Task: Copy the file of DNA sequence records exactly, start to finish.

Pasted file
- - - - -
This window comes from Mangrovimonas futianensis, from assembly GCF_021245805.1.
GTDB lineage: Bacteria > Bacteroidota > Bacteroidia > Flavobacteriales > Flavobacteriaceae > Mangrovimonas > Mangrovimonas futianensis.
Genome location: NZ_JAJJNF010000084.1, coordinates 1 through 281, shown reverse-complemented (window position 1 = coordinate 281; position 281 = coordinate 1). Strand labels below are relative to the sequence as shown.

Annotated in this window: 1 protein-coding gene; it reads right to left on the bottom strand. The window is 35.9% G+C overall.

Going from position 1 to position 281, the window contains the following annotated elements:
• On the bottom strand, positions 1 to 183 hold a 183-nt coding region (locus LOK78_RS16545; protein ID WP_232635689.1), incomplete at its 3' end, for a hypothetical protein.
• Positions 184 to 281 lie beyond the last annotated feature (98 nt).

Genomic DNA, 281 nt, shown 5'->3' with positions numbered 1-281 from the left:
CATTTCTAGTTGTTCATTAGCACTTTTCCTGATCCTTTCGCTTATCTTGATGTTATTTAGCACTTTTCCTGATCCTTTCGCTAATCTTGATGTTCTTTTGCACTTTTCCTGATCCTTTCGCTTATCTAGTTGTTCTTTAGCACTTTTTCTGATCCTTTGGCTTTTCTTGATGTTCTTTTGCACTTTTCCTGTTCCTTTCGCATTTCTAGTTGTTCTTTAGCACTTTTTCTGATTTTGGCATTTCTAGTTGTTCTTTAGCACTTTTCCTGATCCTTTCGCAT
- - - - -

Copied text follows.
This window comes from Mangrovimonas futianensis, from assembly GCF_021245805.1.
GTDB lineage: Bacteria > Bacteroidota > Bacteroidia > Flavobacteriales > Flavobacteriaceae > Mangrovimonas > Mangrovimonas futianensis.
Genome location: NZ_JAJJNF010000084.1, coordinates 1 through 281, shown reverse-complemented (window position 1 = coordinate 281; position 281 = coordinate 1). Strand labels below are relative to the sequence as shown.

Annotated in this window: 1 protein-coding gene; it reads right to left on the bottom strand. The window is 35.9% G+C overall.

Going from position 1 to position 281, the window contains the following annotated elements:
• On the bottom strand, positions 1 to 183 hold a 183-nt coding region (locus LOK78_RS16545; protein ID WP_232635689.1), incomplete at its 3' end, for a hypothetical protein.
• Positions 184 to 281 lie beyond the last annotated feature (98 nt).

Genomic DNA, 281 nt, shown 5'->3' with positions numbered 1-281 from the left:
CATTTCTAGTTGTTCATTAGCACTTTTCCTGATCCTTTCGCTTATCTTGATGTTATTTAGCACTTTTCCTGATCCTTTCGCTAATCTTGATGTTCTTTTGCACTTTTCCTGATCCTTTCGCTTATCTAGTTGTTCTTTAGCACTTTTTCTGATCCTTTGGCTTTTCTTGATGTTCTTTTGCACTTTTCCTGTTCCTTTCGCATTTCTAGTTGTTCTTTAGCACTTTTTCTGATTTTGGCATTTCTAGTTGTTCTTTAGCACTTTTCCTGATCCTTTCGCAT